2. Dr Grump
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    Dr Grump Gold Member

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    I'll take the honest approach and bold the whole sentence instead of bolding the words "Clinton Adminstation" and then the rest of the bold. If you bold the whole sentence, you realise it is the banks, thrift institutions and mortgage companies that were doing the pressing. Hhhhhmmmm I wonder what political persuasion most Chairman/presidents/CEOs/Owners of banks are? Screaming liberals? I doubt it...
     
  3. Toro
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    Toro Diamond Member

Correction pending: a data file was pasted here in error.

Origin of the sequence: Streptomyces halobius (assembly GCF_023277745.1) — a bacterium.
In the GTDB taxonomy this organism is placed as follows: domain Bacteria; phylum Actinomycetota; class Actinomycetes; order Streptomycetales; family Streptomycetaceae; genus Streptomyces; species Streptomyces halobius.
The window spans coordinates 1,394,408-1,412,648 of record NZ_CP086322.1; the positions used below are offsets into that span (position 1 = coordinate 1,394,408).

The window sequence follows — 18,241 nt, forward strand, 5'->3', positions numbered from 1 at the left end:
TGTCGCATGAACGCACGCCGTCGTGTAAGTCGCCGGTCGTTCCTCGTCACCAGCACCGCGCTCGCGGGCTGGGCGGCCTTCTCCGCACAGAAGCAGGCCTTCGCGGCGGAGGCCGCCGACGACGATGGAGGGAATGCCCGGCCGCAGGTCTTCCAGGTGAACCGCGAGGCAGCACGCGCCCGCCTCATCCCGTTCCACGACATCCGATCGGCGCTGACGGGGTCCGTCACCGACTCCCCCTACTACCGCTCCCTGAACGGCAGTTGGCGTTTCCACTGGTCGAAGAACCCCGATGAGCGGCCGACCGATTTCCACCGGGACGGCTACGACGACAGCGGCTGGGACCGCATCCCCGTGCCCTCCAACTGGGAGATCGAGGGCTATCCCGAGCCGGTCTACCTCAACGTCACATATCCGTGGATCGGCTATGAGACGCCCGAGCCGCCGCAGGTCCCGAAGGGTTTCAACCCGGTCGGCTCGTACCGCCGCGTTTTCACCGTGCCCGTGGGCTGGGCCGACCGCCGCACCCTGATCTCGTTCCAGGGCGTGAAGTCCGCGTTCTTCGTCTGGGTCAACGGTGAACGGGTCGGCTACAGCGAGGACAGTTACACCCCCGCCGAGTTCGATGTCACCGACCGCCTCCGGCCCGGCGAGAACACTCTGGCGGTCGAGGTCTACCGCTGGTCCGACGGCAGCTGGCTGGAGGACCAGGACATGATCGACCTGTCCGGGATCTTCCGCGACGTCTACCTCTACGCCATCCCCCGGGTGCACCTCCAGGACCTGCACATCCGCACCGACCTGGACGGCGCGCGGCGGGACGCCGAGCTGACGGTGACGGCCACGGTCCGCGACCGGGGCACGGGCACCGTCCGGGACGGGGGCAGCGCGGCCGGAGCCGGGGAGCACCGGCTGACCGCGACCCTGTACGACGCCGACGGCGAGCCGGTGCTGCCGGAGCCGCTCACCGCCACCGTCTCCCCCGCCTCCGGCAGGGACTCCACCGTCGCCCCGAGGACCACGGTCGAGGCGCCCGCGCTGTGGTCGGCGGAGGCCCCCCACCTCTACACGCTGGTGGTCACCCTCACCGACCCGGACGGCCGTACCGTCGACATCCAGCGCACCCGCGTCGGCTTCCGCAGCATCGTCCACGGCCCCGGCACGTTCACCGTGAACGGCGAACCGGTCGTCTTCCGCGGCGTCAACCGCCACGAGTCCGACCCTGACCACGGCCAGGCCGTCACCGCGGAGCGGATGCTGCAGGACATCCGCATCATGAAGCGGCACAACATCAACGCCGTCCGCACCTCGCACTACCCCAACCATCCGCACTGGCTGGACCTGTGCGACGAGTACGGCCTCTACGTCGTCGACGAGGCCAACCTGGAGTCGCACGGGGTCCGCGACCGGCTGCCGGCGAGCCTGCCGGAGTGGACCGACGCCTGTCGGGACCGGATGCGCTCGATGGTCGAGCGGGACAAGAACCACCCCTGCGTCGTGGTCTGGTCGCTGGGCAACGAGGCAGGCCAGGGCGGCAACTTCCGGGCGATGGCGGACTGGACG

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    There are many other factors that contributed to this debacle, principally Alan Greenspan's Fed, but also lax regulators, the Republican Party for weakening regulatory oversight, mortgage brokers, ratings agencies, naive and/or greedy speculators in the housing market, people who bought homes they could not afford especially those who thought they were entitled to the biggest and nicest home regardless of price, local and regional banks, appraisers, fraudsters, real estate agents, homebuilders, market cheerleaders, financial academics who preach the gospel of rational and efficient markets, consultants, sleazebag lobbyists, dumb investors who bought the garbage mortgage paper wrapped in derivative structures, and yes, greedy and arrogant Wall Street executives. But also, Democrats.
     
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  4. dilloduck
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    dilloduck Diamond Member

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    Yes--Mr. Greenspan gets to just fade silently into the sunset. I find it odd.
     
  5. Toro